The Power of Overhead Storage
Back in the day, every building centre had a back stockroom – and many had several. There just wasn’t room on the sales floor for the growing variety of products being developed for the DIY market. There were stores that had a complete replica of the showroom above the store on a mezzanine or underneath the store in the basement. Whatever didn’t fit on the shelf went to back stock.
There were many problems with this system:
- There were lots of out-of-stocks in the showroom because staff didn’t have the time or inclination to dig product out of back stock.
- Service was negatively affected because sales staff was constantly off the floor looking for product in back stock while customers waited.
- Inventory got out-of-whack because purchasers didn’t take the time to check back stock and acted on information from sales staff that product was out-of-stock.
- Inventory was difficult to control because of multiple locations for the same product. Year-end counts were difficult and time consuming.
- Merchandising sets could never be maintained because it was easier to add a peg or shelf position to accommodate incoming product than to run the extra items down to the basement. The constant shuffling of products meant SKU’s disappeared without anyone noticing.
A New Way to Store Overstock
The box stores had a better idea. They put all the stock onto the sales floor. They used the “free” real estate above the 8’ level to store all their overstock. This allowed them to buy more efficiently, reduce handling costs, keep the shelves full, and perfect and maintain their merchandising sets to maximize sales.
The early versions of the box store featured 16’ racking throughout the sales floor. Sales levels at these first stores (think Aikenhead’s) justified the massive amounts of inventory needed to fill these racks. As their numbers swelled, these stores started to cannibalize each other and inventory levels had to drop to maintain turns. New stores were built with 12’ racking.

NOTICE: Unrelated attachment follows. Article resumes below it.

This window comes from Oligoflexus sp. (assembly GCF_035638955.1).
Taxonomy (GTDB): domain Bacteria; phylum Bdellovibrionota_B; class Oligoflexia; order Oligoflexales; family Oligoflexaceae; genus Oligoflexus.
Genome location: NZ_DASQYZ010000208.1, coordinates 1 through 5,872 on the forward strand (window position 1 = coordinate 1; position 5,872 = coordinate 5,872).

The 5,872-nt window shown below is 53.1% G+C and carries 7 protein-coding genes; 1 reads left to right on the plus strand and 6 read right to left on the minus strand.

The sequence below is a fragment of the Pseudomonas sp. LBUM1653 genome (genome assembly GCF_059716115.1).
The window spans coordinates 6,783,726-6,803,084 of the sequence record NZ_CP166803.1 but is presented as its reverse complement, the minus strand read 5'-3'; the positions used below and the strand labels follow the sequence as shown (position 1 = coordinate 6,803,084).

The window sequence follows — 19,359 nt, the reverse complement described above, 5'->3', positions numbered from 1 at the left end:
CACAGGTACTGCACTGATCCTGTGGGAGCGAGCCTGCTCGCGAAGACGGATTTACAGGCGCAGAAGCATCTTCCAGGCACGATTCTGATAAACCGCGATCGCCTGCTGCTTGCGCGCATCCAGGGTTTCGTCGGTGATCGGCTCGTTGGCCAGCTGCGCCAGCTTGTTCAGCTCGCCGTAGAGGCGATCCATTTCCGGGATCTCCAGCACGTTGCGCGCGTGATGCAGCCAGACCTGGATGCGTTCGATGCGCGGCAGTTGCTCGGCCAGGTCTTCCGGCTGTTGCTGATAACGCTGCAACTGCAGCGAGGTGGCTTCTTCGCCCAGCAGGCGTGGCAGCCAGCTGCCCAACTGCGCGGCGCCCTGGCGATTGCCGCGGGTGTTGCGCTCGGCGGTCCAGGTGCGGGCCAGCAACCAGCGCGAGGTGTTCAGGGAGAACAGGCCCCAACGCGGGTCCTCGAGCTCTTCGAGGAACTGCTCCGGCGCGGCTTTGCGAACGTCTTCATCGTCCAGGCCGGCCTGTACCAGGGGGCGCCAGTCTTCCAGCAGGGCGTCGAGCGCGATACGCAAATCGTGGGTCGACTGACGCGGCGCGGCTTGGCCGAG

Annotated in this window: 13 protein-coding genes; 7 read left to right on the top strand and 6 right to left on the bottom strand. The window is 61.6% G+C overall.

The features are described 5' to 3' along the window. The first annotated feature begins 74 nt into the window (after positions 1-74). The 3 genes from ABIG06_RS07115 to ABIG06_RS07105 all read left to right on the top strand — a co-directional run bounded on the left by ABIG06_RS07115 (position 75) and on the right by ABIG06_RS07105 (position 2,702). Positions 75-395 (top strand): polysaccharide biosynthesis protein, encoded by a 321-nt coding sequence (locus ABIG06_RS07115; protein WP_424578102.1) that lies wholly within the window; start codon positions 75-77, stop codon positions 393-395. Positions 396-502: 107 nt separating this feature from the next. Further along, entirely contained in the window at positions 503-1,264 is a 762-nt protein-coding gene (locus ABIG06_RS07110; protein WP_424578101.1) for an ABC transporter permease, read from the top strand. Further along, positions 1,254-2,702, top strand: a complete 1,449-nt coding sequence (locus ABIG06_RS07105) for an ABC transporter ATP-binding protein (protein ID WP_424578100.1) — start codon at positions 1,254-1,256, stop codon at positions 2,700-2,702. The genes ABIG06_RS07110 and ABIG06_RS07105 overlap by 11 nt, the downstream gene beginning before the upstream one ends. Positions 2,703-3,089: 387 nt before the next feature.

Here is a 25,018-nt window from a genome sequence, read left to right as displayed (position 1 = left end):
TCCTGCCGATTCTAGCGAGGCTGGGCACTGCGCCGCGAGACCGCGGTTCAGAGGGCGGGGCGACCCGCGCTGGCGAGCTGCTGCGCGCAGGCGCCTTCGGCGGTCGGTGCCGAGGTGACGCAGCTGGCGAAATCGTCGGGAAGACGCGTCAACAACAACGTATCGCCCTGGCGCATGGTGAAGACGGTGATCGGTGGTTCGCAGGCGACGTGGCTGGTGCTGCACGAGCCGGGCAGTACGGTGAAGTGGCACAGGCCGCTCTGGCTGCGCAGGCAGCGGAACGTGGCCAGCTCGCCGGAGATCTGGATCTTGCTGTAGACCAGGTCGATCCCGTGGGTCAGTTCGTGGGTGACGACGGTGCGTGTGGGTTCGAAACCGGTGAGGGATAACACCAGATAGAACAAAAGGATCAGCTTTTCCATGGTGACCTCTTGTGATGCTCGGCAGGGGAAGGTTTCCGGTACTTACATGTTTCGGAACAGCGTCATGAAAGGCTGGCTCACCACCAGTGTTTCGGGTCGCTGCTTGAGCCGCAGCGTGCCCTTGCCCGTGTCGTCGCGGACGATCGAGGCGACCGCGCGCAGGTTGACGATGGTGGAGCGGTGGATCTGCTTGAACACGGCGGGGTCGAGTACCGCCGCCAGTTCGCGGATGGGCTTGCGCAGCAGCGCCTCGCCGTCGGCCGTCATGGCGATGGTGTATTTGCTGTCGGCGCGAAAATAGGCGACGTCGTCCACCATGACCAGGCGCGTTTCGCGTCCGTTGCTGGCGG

When we started working with independent dealers to design their stores, the most common refrain was “we don’t want to look like a box store”. At the same time, they could understand the operational benefits of overhead storage. The first few stores we renovated went with 10’ high racks. We merchandised to 8’ and then had two feet of storage. While the system worked reasonably well, the top foot of merchandising was unnecessary because customers couldn’t reach it. Accessing the overstock required rolling ladders which were cumbersome in stores with 4’ aisles.
We reduced the racking to 7’ plus 2’ of overhead storage on interior runs and this worked beautifully. It’s a comfortable height for customers and it’s easy for staff to access the overstock. Some stores were able to convert back stock rooms to sales floor by removing walls. Others tore out mezzanines creating an open feel that made the store feel much larger.
The Survey Says…..
Surveys consistently tell us the number one reason for customers selecting your store is that you have what they need. Effectively using overhead storage is the simplest way to improve your customers’ perception and experience against this most important attribute.
Stores that have adopted the system love it. Renovated stores look great months and years after they are complete. Everything is in its place, no boxes on the floor and shelves are full. Dealers report higher staff morale, positive customer feedback, higher sales and higher margins. Who’d have thought such a simple concept could have so much power?
Burlington Merchandising & Fixtures provides innovative merchandising solutions to both retailers and vendors with a focus on driving sales and profitability. Contact us today to get started!
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